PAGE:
MINNESOTA SN - Bulletproof whiteboards are being introduced in some US schools in what is being seen as adding a last-resort layer of safety for teachers and students against shootings.

The schools include one where there was an attack a decade ago in which two students were killed.

The 18-by-20in (46-51cms) boards use a material apparently stronger than police-issue bulletproof vests and can be used as a shield in an emergency. Among the places where they are being installed is the Rocori School District in Minnesota which has acquired nearly 200 of them.

In 2003, a 15-year-old boy took a gun to the school and fatally shot 14-year-old Seth Bartell and 17-year-old Aaron Rollins. The gunman, who is serving a life sentence, was convinced by a teacher to put the gun down.

The board’s manufacturer, Maryland-based Hardwire, has been working on armour protection devices for military vehicles and personnel for years. It turned its attention to school security after the Connecticut elementary school shootings last December that killed 20 children and six teachers.

Company officials said the whiteboards are already in schools in North Dakota and Maryland, and are being rolled out in Pennsylvania and California. Police chief Phil Jones said Rocori schools were the first to use them in Minnesota. He claimed he test-fired several rounds at it and told Fox News: “We put this board to the test, and quite frankly, that was the day I became a believer.”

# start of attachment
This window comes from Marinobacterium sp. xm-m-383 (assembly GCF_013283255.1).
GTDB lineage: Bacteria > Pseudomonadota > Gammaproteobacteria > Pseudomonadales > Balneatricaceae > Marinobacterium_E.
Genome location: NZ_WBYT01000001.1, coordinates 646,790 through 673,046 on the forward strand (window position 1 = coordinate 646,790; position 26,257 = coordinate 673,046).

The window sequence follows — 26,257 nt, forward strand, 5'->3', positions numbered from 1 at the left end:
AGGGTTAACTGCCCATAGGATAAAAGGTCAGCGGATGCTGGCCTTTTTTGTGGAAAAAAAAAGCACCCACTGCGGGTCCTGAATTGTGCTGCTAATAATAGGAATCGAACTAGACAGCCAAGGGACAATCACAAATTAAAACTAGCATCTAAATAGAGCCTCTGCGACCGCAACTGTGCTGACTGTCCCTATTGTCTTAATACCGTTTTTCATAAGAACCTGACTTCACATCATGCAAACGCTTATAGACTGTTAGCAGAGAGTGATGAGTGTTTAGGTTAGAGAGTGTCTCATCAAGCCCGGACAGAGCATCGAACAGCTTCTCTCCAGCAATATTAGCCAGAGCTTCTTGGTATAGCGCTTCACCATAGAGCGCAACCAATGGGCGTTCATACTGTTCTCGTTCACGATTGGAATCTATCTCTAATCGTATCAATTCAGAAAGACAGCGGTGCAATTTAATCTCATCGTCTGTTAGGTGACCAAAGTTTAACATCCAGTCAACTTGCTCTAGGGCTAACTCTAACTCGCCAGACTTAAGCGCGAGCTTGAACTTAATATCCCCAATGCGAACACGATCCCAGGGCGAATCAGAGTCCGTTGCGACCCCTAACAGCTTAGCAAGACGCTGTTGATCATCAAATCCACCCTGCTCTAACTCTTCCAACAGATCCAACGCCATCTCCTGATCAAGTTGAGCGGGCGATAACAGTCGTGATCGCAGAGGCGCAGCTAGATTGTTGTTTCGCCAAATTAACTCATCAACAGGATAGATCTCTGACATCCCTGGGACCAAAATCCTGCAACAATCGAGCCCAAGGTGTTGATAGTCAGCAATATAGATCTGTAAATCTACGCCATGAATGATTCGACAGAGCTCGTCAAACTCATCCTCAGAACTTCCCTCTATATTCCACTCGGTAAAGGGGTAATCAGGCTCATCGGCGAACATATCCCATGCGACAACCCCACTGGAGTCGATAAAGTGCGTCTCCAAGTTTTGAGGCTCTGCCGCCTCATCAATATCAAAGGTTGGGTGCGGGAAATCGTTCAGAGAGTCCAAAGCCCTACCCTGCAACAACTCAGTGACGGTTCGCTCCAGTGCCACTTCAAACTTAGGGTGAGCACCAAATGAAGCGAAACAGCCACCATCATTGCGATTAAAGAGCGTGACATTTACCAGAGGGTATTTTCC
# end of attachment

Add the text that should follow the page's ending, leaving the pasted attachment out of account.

Mr Jones and Scott Staska, the Rocori superintendent, stress that the boards are a supplement to a broad plan that includes lockdown drills and school resource officers.

At least one security expert questioned whether the boards would be effective.

Bill Nesbitt, president of school security consulting firm Security Management Services International, was not familiar with the whiteboards. But he said his initial reaction was that they may provide a false sense of security. The prudent thing to do would be to retreat from danger rather than hide behind a whiteboard, he said. Rollins’ father, Tom Rollins, said he does not believe the whiteboards would have saved Aaron or Seth. But he said it is a good idea, adding that if the teen gunman had decided to keep shooting, such a board may have helped other students. “He still had seven more shells in his gun, so who knows what would’ve happened,” Mr Rollins said.